Witte helped code and translate surveys from English to French to be used in data collection, and taught members of the local veterinary lab team how to use REDCap (an electronic data collection software program) on mobile tablets.

“I really enjoyed working with our local research partners in Congo; they’re wonderful. But I realized they have several infrastructural challenges that prevent them from achieving some of the global standards that we strive for in research,” Witte said. “I focused mostly on teaching them how to use the software on the tablets. Basically, it was a way not to have paper sheets that might get damaged or lost. I was worried about preserving the quality of our data and saw an area where we could try something new, so I talked to Dr. Hoff, who agreed to let me pilot the use of REDCap for our data collection system.”

During the latter period of her project, Witte was able to implement the tools she helped the local lab workers learn.

“I was mostly there for quality control and answering questions about things like workflow and logistics,” Witte said. “I collected samples from cows when it was needed, but the veterinary team was experienced at sample collection, so I was there more for support. They are well-versed in conducting research, so my goal was to assist with the different aspect that we were introducing to the study.”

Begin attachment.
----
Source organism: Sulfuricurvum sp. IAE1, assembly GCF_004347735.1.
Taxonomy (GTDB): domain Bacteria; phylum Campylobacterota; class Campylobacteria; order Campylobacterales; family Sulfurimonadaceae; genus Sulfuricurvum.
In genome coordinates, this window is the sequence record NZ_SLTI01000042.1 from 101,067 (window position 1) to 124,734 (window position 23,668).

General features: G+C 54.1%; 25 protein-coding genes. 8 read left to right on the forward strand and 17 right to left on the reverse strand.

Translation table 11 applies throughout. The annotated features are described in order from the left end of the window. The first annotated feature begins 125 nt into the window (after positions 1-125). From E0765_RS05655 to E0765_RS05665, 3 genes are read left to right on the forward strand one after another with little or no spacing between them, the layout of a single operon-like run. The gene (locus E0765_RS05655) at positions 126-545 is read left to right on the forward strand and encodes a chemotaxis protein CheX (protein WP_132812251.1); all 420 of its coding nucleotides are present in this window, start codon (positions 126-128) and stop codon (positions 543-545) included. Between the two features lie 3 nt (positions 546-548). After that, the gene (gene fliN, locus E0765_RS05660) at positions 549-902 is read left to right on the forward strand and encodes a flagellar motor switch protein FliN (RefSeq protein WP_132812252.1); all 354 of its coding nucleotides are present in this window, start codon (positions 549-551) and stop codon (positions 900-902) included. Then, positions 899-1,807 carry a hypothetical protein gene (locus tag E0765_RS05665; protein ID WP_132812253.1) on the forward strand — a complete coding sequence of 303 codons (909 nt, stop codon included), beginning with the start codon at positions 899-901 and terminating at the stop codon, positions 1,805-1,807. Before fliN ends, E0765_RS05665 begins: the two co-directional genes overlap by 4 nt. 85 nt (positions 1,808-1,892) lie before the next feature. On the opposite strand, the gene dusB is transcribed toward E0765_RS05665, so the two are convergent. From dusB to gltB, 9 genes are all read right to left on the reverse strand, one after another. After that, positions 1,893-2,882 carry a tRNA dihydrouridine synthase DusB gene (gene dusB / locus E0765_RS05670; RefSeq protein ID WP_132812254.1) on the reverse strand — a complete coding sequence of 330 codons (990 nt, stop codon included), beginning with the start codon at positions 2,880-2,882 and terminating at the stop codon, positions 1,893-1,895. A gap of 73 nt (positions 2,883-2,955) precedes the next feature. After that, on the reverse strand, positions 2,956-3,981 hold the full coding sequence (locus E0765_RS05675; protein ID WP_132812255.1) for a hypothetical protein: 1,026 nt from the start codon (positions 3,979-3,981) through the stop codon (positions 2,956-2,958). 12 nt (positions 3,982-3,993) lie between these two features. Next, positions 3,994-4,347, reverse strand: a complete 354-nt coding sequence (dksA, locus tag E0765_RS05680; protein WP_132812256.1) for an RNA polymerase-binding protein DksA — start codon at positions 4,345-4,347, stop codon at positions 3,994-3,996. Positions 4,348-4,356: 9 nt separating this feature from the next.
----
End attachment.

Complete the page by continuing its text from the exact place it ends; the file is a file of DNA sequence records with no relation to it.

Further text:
Witte also visited a variety of locations in Congo while doing fieldwork, including two slaughterhouses in Kinshasa, where she established relationships with the onsite veterinarians. She visited farms and took a flight to Kisangani, a city located within a forest in the interior of the country.

Perry’s day-to-day work in California involved going to the lab, optimizing and fine-tuning procedures, and “making sure we had everything down” in advance of the Tanzania phase of her project, she said.